Any cuts to VAT on domestic fuel would be welcome to pensioners who have to “eat or heat”. It would, at the same time help the NHS as it has been proven that if the pensioners can keep warm, they are kept healthier.

    • Lifelogic
      Posted March 12, 2017 at 10:13 am | Permalink

      Indeed but it is not just the VAT it is the climate alarmist religion and hugely damaging rigging of the energy markets.

  5. Jerry
    Posted March 12, 2017 at 7:07 am | Permalink

    But John, if leaving the EU will allow the government to cut taxes what the hell was the Class 4 NI tax hike all about last week (amid talk of lost tax revenue), the government either has a tax receipts deficit or it doesn’t.

    Oh forgot, the first post Brexit Budget is also likely to be the last Budget before the 2020 general election, silly me…

  6. alan jutson
    Posted March 12, 2017 at 7:55 am | Permalink

    If the Chancellor was just putting forward some idea’s then why did he not say exactly that, instead of just messing about at the edges and unpicking a conservative manifesto pledge about NI, especially when the sums are so small.

    You mention the punitive rates of stamp duty, but how about the punitive rates of Probate which will be introduced shortly.
    You can put off a house purchase, but unfortunately not death.
    The last Chancellor knew this, and that is why it is going to be imposed, because there is no escape.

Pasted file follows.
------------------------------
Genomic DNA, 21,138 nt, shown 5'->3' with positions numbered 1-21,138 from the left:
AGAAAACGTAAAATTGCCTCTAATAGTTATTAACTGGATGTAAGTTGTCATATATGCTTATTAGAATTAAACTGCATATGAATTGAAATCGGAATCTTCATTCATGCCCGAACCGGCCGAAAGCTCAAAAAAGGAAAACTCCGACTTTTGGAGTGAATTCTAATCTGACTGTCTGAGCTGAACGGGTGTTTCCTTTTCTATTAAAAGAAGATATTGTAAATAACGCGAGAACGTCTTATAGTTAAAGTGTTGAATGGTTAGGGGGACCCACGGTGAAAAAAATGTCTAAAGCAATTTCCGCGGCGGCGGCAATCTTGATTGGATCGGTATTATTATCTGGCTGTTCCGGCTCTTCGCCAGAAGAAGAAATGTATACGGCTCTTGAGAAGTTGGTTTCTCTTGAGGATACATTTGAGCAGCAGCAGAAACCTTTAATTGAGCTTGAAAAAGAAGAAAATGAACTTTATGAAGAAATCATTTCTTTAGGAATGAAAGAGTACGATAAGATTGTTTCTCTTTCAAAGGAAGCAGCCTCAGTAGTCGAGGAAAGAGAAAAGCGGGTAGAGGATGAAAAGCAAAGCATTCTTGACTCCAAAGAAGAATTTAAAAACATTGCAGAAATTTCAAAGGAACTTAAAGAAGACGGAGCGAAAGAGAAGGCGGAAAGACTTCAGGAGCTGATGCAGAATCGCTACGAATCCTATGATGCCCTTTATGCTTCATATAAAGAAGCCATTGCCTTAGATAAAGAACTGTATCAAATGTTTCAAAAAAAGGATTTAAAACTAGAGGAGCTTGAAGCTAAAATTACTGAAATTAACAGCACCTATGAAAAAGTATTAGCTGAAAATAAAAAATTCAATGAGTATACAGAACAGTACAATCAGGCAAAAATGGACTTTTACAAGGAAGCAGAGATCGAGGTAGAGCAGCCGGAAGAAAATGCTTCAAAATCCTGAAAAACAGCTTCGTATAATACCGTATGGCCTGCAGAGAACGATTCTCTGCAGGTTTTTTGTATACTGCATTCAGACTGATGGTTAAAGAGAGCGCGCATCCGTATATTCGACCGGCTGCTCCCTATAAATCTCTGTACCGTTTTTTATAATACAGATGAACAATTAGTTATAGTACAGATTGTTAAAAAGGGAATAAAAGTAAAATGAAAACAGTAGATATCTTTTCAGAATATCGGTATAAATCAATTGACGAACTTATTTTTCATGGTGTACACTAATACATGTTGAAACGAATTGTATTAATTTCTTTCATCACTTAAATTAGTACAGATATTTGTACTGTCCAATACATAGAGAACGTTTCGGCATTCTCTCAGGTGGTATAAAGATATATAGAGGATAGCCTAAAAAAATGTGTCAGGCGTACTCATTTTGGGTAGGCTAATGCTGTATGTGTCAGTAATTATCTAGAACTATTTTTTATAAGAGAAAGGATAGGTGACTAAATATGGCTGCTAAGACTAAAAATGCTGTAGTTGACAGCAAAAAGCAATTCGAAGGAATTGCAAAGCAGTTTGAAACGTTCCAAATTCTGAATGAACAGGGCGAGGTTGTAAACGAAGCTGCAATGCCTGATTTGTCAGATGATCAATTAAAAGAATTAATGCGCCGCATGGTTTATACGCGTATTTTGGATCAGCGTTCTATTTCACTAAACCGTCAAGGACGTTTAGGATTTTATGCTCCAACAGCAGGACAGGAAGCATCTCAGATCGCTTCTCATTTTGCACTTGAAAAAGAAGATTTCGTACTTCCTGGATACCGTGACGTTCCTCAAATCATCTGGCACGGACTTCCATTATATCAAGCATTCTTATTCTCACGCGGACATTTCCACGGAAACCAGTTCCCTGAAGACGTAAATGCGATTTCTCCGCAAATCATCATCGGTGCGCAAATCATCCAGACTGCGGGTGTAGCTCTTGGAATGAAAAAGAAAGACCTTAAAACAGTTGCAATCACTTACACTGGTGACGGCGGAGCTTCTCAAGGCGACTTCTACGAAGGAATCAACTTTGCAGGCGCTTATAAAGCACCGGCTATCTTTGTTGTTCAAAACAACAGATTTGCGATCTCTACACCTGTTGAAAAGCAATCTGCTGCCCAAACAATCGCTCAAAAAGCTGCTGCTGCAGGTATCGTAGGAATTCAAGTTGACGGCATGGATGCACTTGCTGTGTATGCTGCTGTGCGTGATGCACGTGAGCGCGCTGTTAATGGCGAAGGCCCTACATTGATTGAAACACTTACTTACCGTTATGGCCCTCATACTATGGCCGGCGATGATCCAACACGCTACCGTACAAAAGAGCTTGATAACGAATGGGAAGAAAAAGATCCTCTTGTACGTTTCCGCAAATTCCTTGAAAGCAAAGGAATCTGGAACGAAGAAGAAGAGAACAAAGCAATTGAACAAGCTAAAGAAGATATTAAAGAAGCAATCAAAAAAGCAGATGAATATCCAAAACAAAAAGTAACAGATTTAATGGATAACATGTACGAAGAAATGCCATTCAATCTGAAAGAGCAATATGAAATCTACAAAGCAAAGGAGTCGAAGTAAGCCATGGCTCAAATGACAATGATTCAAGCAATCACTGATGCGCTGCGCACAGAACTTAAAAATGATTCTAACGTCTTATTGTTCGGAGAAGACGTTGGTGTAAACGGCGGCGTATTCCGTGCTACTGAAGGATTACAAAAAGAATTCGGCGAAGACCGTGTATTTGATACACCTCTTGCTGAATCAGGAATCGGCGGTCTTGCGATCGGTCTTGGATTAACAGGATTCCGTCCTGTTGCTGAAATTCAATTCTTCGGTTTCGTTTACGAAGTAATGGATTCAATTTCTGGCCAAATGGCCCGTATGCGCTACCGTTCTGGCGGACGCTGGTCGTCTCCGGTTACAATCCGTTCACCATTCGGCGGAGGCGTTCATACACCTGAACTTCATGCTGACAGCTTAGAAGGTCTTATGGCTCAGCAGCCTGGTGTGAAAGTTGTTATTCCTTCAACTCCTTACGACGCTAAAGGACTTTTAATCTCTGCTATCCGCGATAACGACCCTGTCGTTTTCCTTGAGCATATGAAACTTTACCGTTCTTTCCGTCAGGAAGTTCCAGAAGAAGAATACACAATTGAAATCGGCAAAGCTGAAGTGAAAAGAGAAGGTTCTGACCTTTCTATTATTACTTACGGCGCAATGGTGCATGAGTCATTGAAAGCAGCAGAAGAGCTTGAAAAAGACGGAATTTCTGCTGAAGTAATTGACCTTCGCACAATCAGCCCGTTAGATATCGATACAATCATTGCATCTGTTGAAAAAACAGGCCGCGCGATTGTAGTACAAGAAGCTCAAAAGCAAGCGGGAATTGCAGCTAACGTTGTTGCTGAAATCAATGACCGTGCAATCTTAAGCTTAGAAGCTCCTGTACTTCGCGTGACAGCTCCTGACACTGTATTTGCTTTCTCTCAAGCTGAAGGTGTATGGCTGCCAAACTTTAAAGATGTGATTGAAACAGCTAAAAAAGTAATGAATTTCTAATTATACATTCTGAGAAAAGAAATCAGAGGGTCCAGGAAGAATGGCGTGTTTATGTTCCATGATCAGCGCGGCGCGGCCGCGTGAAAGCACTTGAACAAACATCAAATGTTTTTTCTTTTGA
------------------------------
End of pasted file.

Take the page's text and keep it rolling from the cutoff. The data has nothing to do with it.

This present Chancellor could have used common sense, and delayed it pending a revision, knowing that £ billions will be saved when we leave the EU, but he did not, did he.

    Perhaps the present Chancellor does not really believe we will be making the savings you suggest, perhaps because he thinks we will still be paying into the EU for something in the future, and thus he will not have such savings as you suggest. !!!!

    Sorry John, but I simply do not believe your suggestion that the Chancellor was putting up areas for discussion at all.

    Hammond failed his first test big time, typical accountant who can add up figures from history, but does not have a clue as to how to generate funds and at the same time generate more cost effective business for UK LTD.

  7. Sir Joe Soap
    Posted March 12, 2017 at 9:22 am | Permalink

    This post seems 50% an excuse for Hammond doing nothing of sense or linked to the future and 50% saying what should be done later. Warming up on the touchline like the rest of your party.
    Please get on with it.

  8. Kenneth
    Posted March 12, 2017 at 9:48 am | Permalink

    What is the problem with having a slogan on a bus about NHS spending?

    I notice that Jeremy Corbyn has not been criticised that bombs still exist despite CND’s “Ban the Bomb!” banners.

    • Dennis
      Posted March 12, 2017 at 2:05 pm | Permalink

      “What is the problem with having a slogan on a bus about NHS spending?” – nothing at all.

      I have asked about 50 random people recently when I’m out and about if they remember what exactly was written on the the side of those busses but not a single person could repeat it. When I mentioned that “Let’s…..instead” means a suggestion only and not a guarantee, commitment or promise I see realisations come into their minds.

  9. fedupsoutherner
    Posted March 12, 2017 at 10:13 am | Permalink

    “tackling excessive energy bills which fall hardest on people on low incomes, and encouraging more energy saving which makes sense.”